VEDANTAM: What's fascinating here is that you are finding that the message is in fact not changing their own personal opinions, but it's still changing their behavior.

PALUCK: That's right. I think if you reflect on your own behavior, it's hard to find a time when, as you were deciding on what to do, you didn't consider someone else or you didn't consider the reaction that your behavior might draw from someone else.

VEDANTAM: When it comes to changing how people behave, it turns out there is a much more powerful driver than people's own beliefs. People don't always do what they believe, but they usually do what they think everyone else believes.


PALUCK: We are such social people. If we think that our behavior is going to be really going in the other lane, in the other direction from what people who matter to us - from what they're doing, that really restrains our behavior. So we might think one thing but eventually do another - not because we're lemmings, but because we're all trying to kind of move in the same direction with the flock. And if we violate those norms, if we behave in ways that disappoint members of our community, we fear that. And so even if we may believe something different, our behavior will conform to the social norm.

VEDANTAM: In essence, Betsy's research demonstrated that even after just one year, the show was working. Even if it didn't change people's beliefs, it was changing social norms, what people thought was expected of them. The same thing happens in other contexts. Take, for instance, same-sex marriage in the United States.


AUDIE CORNISH, BYLINE: Hundreds of people were in front of the U.S. Supreme Court this morning, waiting.

VEDANTAM: In 2015, the Supreme Court ruled that the U.S. Constitution guarantees the right to marry as a fundamental liberty for both straight and gay couples.


CORNISH: An historic victory for gay rights today. The Supreme...

VEDANTAM: Betsy followed ordinary Americans at the time to see if the court decision changed their own views. Again, people's personal beliefs didn't change, but their behavior did.

PALUCK: What moved everyone in the same direction was this perception of whether other Americans support same-sex marriage and whether it would become more accepted in the future.

VEDANTAM: The Supreme Court ruling in effect told people the United States now believes same-sex marriage is OK. You could still think otherwise, but if you acted in ways that showed you didn't agree with the consensus, you risked being left behind.


VEDANTAM: Even worse, you risked becoming an outcast.

PALUCK: And you may remember that time where people's Facebook walls exploded in rainbows.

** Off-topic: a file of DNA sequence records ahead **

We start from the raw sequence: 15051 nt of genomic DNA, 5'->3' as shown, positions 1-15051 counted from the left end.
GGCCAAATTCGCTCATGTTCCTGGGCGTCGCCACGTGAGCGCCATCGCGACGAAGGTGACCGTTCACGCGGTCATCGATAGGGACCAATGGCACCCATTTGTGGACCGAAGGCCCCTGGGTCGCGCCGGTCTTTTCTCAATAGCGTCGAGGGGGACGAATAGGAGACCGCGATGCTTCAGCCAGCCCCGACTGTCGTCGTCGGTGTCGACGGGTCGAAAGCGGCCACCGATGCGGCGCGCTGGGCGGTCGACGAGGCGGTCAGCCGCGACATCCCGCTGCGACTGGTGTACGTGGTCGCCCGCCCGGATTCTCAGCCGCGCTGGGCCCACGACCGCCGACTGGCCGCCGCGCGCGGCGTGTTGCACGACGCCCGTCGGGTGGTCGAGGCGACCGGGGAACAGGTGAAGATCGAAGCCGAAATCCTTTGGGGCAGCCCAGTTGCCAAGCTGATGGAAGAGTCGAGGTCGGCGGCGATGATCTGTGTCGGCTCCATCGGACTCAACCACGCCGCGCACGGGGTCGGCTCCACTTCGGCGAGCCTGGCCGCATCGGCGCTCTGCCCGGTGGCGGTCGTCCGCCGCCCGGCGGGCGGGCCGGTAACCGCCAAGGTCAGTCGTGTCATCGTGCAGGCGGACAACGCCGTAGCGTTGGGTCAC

VEDANTAM: Once the social norm about gay marriage changed, it emboldened supporters, and it prompted many dissenters to shrug their shoulders and accept the new normal. The same principle works in all sorts of places. Take bullying, for example. Betsy has found that norms play a powerful role in encouraging bullying and discouraging it.

PALUCK: I've been studying bullying and conflict as it plays out in American public schools. And what kept hitting me was that at some point, certain types of conflict and prejudice become normal to the people who are living there.

VEDANTAM: The central insight of this research is that people go along with the flow rather than their own beliefs. Betsy found the same thing in Rwanda. People who listened to "Musekeweya" began supporting intermarriage even if they didn't personally think that intermarriage was a good thing.

PALUCK: It all comes back to this idea that what it means to be human is to belong socially to a group. And so we're all trying to figure out the rules of those groups.

VEDANTAM: Betsy realized that one unintended way the soap opera had a big effect was that people had listened together. They thought they were just listening to the show, but they were also taking in the reactions of friends and neighbors. When other people expressed dismay as Rutaganira got in the way of the star-crossed lovers, that sent a message; my fellow Rwandans don't like people like Rutaganira.


VEDANTAM: After the year of testing was over, Betsy's team gave each group a portable stereo and 14 cassette tapes of the radio program. It was ostensibly a reward for volunteering, but it was actually part of the experiment, too. After presenting the stereo, a research assistant suggested that the group could decide how best to share it.